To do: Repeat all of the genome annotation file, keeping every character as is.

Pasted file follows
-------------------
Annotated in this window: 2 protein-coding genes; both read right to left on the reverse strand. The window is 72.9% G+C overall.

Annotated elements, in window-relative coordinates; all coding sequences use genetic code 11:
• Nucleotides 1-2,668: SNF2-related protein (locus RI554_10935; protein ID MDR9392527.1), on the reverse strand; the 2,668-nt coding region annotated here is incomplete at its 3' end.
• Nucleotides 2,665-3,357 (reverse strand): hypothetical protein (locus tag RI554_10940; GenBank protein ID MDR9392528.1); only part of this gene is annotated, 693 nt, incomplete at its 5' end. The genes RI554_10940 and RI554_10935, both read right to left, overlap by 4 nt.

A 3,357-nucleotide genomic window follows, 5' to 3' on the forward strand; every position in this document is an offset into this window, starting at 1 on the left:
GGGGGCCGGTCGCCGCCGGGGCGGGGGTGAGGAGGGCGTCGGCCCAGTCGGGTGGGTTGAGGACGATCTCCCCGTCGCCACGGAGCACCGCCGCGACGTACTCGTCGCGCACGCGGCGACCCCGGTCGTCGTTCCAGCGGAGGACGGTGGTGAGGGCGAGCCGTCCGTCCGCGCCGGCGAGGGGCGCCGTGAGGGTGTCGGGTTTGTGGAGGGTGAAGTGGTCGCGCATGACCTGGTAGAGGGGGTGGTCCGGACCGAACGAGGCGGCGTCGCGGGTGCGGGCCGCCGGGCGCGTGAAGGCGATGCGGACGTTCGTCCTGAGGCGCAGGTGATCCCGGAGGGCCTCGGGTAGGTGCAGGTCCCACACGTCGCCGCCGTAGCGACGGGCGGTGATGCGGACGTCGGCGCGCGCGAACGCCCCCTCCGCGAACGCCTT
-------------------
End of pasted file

Annotated in this window: 2 protein-coding genes; both read right to left on the reverse strand. The window is 72.9% G+C overall.

Annotated elements, in window-relative coordinates; all coding sequences use genetic code 11:
• Nucleotides 1-2,668: SNF2-related protein (locus RI554_10935; protein ID MDR9392527.1), on the reverse strand; the 2,668-nt coding region annotated here is incomplete at its 3' end.
• Nucleotides 2,665-3,357 (reverse strand): hypothetical protein (locus tag RI554_10940; GenBank protein ID MDR9392528.1); only part of this gene is annotated, 693 nt, incomplete at its 5' end. The genes RI554_10940 and RI554_10935, both read right to left, overlap by 4 nt.

A 3,357-nucleotide genomic window follows, 5' to 3' on the forward strand; every position in this document is an offset into this window, starting at 1 on the left:
GGGGGCCGGTCGCCGCCGGGGCGGGGGTGAGGAGGGCGTCGGCCCAGTCGGGTGGGTTGAGGACGATCTCCCCGTCGCCACGGAGCACCGCCGCGACGTACTCGTCGCGCACGCGGCGACCCCGGTCGTCGTTCCAGCGGAGGACGGTGGTGAGGGCGAGCCGTCCGTCCGCGCCGGCGAGGGGCGCCGTGAGGGTGTCGGGTTTGTGGAGGGTGAAGTGGTCGCGCATGACCTGGTAGAGGGGGTGGTCCGGACCGAACGAGGCGGCGTCGCGGGTGCGGGCCGCCGGGCGCGTGAAGGCGATGCGGACGTTCGTCCTGAGGCGCAGGTGATCCCGGAGGGCCTCGGGTAGGTGCAGGTCCCACACGTCGCCGCCGTAGCGACGGGCGGTGATGCGGACGTCGGCGCGCGCGAACGCCCCCTCCGCGAACGCCTT